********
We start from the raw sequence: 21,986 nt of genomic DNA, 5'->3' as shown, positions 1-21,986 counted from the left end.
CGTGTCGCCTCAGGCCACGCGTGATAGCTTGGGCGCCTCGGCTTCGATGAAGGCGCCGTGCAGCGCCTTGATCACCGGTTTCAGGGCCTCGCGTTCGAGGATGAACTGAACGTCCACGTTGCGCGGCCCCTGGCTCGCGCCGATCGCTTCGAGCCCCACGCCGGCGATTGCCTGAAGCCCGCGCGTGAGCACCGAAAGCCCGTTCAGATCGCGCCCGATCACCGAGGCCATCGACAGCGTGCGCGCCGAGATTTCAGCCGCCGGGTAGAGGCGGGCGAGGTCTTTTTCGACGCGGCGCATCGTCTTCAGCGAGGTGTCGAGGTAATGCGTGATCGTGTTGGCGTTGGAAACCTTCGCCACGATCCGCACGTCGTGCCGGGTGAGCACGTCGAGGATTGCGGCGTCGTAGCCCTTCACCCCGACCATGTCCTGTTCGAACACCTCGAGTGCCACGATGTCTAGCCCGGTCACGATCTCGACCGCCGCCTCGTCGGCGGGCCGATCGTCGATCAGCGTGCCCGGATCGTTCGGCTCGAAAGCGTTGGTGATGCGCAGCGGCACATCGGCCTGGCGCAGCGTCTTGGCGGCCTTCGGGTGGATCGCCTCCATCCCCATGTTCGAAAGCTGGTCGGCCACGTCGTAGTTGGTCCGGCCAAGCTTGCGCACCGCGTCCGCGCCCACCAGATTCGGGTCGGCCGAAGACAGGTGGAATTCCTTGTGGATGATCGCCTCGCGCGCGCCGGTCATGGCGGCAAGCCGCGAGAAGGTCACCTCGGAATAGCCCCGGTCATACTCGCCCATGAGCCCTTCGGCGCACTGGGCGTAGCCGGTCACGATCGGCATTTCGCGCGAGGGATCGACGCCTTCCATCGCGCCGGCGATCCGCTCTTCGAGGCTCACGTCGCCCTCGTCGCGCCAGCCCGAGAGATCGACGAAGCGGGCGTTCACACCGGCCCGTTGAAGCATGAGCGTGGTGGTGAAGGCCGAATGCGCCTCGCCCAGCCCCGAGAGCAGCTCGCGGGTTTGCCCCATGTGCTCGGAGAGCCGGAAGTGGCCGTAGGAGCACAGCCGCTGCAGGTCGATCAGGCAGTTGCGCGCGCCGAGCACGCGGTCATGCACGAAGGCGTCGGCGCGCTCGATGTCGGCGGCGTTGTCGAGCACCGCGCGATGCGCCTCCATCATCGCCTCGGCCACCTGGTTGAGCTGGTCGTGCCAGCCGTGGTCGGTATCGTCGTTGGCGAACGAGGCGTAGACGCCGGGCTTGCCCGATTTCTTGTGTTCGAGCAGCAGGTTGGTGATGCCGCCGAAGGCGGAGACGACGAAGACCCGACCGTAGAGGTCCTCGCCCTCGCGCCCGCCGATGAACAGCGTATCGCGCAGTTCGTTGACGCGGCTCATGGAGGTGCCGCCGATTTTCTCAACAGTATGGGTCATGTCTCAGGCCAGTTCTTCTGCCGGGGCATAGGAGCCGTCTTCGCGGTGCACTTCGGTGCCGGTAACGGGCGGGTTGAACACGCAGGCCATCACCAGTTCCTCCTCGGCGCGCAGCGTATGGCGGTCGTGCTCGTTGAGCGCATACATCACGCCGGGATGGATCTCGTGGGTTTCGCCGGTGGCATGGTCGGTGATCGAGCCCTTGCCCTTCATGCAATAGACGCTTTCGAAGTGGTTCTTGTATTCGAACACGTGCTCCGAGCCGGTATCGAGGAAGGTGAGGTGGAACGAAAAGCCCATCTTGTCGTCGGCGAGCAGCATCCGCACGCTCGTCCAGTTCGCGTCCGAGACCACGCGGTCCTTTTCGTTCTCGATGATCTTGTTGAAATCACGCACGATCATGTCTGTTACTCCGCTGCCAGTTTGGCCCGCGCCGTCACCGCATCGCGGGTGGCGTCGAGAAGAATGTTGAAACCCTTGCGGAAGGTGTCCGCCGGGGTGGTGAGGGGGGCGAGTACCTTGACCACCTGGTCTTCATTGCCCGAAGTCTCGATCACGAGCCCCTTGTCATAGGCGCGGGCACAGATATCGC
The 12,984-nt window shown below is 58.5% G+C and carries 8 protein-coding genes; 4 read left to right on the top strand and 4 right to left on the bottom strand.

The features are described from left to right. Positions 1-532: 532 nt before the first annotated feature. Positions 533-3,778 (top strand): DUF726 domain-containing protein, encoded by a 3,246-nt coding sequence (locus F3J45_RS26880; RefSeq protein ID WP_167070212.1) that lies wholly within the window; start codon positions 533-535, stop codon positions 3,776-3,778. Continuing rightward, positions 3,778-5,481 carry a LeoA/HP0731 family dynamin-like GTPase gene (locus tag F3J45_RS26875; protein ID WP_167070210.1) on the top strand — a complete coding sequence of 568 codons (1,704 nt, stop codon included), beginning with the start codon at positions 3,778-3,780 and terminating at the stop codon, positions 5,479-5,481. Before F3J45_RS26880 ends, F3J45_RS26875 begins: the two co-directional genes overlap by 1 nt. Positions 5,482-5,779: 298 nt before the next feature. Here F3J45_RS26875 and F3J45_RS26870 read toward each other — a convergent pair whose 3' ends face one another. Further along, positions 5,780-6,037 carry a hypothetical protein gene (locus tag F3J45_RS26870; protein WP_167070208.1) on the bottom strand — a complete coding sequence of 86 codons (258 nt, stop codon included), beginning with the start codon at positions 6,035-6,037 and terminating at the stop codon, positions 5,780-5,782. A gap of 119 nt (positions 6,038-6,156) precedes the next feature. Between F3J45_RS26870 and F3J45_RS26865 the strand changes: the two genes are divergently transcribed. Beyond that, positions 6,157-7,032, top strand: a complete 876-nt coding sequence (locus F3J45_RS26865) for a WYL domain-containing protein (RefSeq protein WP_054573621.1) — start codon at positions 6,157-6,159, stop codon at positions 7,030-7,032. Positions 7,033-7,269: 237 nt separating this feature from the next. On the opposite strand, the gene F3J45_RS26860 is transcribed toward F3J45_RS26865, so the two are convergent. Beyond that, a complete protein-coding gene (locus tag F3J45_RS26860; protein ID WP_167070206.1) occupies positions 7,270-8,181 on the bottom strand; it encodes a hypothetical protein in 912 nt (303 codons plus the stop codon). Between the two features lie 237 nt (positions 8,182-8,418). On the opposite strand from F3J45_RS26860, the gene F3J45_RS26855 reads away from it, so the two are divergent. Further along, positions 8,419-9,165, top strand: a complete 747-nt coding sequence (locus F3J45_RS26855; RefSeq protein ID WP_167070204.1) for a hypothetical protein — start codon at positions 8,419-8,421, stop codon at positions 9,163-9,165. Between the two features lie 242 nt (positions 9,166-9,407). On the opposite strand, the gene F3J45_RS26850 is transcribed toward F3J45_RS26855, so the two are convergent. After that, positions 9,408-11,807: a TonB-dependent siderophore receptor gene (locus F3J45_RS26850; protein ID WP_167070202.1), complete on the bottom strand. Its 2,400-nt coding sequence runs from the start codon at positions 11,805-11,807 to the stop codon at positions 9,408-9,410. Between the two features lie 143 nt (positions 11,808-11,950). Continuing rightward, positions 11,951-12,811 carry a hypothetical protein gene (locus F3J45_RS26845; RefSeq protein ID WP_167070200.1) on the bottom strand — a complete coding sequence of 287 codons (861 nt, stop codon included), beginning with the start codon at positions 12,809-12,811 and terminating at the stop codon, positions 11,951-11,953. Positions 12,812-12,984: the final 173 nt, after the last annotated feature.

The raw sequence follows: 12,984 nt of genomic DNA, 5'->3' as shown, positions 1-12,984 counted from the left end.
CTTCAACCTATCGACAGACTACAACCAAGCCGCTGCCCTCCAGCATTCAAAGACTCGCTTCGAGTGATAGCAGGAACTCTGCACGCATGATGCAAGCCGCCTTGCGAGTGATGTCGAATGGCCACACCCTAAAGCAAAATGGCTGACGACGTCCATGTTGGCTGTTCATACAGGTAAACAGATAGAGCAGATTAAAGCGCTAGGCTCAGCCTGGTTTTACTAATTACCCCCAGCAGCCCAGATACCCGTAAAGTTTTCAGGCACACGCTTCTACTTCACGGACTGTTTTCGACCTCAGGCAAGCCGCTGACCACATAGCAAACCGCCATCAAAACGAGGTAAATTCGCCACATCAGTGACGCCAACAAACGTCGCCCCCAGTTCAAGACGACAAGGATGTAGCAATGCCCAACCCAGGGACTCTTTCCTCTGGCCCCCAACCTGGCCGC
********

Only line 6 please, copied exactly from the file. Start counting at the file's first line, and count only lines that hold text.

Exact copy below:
CTTCAACCTATCGACAGACTACAACCAAGCCGCTGCCCTCCAGCATTCAAAGACTCGCTTCGAGTGATAGCAGGAACTCTGCACGCATGATGCAAGCCGCCTTGCGAGTGATGTCGAATGGCCACACCCTAAAGCAAAATGGCTGACGACGTCCATGTTGGCTGTTCATACAGGTAAACAGATAGAGCAGATTAAAGCGCTAGGCTCAGCCTGGTTTTACTAATTACCCCCAGCAGCCCAGATACCCGTAAAGTTTTCAGGCACACGCTTCTACTTCACGGACTGTTTTCGACCTCAGGCAAGCCGCTGACCACATAGCAAACCGCCATCAAAACGAGGTAAATTCGCCACATCAGTGACGCCAACAAACGTCGCCCCCAGTTCAAGACGACAAGGATGTAGCAATGCCCAACCCAGGGACTCTTTCCTCTGGCCCCCAACCTGGCCGC